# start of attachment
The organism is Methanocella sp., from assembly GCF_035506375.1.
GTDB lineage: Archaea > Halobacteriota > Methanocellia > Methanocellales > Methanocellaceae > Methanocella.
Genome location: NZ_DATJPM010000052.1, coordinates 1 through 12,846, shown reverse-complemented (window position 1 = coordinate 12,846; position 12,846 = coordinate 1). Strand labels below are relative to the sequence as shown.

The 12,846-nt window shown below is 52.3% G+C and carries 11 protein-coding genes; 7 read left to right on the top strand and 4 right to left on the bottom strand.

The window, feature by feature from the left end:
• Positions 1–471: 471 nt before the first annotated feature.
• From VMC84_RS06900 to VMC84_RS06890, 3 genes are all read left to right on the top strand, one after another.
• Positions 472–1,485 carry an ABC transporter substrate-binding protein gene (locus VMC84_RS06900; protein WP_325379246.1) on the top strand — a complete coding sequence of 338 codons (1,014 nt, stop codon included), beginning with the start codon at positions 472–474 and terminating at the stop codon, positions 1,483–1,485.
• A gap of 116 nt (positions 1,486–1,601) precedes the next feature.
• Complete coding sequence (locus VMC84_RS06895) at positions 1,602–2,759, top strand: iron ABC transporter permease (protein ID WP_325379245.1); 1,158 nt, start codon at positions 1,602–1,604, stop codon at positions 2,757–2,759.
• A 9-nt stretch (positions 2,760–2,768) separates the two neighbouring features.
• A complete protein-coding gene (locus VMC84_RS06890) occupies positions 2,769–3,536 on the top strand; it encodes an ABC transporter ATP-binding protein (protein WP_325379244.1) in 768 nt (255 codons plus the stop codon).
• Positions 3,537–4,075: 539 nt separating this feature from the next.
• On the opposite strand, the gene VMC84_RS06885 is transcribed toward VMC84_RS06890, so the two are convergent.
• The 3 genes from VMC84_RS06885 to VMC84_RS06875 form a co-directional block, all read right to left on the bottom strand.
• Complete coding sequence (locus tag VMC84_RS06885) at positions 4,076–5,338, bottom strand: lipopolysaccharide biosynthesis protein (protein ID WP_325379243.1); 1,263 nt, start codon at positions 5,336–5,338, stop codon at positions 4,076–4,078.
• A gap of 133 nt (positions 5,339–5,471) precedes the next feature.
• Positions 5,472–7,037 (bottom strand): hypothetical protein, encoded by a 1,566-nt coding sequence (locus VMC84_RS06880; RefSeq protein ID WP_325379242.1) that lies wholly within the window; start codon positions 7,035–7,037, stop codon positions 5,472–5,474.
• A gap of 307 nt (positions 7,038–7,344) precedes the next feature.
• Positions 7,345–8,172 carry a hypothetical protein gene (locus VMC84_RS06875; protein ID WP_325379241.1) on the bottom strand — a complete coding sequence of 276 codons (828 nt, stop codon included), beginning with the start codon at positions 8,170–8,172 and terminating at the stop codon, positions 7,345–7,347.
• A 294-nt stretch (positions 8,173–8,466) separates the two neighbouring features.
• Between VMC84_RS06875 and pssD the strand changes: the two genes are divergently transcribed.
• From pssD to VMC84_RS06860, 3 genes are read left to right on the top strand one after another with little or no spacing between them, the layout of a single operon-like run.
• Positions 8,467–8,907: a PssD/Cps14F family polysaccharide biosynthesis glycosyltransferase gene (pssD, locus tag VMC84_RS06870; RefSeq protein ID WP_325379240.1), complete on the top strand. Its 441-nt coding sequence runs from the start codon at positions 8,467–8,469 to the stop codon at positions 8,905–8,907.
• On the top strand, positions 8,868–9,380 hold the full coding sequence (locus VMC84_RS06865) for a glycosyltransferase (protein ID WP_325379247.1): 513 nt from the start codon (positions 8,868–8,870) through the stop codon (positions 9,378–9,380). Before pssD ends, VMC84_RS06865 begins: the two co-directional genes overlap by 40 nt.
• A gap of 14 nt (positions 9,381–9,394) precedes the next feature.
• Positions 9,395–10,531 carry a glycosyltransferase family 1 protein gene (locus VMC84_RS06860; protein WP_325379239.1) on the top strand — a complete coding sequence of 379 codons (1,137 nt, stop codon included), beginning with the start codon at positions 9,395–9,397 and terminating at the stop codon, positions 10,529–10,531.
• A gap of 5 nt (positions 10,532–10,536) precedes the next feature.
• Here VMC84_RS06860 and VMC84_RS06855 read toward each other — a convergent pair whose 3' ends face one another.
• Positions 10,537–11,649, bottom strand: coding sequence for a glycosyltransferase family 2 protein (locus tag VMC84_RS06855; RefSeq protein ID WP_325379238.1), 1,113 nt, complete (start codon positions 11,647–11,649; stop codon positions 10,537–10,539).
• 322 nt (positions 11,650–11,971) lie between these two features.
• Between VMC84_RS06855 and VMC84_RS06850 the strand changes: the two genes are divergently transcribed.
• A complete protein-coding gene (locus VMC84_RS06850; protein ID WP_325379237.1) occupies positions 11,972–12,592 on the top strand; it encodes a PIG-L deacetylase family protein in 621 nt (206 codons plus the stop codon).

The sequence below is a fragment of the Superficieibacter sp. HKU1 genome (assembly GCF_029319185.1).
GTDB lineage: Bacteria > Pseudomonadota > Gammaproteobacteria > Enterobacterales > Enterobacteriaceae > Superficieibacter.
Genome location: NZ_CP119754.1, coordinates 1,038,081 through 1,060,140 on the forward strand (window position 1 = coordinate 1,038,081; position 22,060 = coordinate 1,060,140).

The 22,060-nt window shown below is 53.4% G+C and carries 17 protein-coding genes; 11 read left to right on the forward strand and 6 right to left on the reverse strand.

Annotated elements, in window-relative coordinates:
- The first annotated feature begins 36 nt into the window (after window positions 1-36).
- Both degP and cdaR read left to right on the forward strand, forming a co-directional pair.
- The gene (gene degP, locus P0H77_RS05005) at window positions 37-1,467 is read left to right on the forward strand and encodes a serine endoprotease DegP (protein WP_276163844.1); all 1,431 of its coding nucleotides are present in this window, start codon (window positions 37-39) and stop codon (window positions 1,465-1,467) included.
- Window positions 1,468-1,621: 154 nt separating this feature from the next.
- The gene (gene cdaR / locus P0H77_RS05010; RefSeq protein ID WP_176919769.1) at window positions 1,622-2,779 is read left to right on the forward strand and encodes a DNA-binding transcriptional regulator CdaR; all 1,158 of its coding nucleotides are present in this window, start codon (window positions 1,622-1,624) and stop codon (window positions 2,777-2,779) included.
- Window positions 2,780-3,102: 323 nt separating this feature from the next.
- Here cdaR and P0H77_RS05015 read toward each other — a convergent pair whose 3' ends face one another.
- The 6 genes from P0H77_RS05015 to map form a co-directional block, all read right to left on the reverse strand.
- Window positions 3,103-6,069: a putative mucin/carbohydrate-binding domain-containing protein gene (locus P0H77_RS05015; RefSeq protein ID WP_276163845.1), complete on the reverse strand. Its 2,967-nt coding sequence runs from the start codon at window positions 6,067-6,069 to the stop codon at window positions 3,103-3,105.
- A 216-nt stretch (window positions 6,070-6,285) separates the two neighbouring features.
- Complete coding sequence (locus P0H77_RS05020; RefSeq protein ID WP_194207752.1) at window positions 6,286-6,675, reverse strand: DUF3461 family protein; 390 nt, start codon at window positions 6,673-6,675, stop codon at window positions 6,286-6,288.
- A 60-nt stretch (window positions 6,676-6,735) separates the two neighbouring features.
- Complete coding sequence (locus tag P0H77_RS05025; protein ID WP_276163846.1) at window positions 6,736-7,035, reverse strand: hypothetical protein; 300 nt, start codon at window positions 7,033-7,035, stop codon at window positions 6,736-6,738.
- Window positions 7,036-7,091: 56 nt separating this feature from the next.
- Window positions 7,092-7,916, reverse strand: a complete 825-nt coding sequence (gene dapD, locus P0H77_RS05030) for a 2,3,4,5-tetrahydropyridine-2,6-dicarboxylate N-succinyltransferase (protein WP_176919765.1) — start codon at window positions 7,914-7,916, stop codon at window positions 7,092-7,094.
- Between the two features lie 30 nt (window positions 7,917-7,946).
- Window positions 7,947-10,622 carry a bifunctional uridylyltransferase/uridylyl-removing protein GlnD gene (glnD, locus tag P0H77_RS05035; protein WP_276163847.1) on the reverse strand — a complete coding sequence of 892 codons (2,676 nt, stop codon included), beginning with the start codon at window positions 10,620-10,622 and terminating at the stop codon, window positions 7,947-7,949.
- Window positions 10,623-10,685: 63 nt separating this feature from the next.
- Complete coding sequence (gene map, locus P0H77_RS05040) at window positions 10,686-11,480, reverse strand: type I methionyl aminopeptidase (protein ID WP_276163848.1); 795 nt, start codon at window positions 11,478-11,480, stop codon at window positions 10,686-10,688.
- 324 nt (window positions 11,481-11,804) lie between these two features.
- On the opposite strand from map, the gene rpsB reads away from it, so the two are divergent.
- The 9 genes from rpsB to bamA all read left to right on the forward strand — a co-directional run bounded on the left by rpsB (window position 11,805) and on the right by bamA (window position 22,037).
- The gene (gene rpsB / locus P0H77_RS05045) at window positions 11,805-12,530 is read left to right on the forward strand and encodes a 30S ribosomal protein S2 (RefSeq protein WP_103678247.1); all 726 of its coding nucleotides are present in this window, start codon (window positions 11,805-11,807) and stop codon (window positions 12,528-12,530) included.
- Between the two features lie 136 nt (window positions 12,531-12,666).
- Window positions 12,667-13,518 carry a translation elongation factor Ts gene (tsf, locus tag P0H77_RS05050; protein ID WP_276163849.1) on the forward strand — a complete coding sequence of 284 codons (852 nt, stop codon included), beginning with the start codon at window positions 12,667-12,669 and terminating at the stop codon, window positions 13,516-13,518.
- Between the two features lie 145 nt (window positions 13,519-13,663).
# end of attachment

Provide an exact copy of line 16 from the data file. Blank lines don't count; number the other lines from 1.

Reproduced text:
• Complete coding sequence (locus tag VMC84_RS06885) at positions 4,076–5,338, bottom strand: lipopolysaccharide biosynthesis protein (protein ID WP_325379243.1); 1,263 nt, start codon at positions 5,336–5,338, stop codon at positions 4,076–4,078.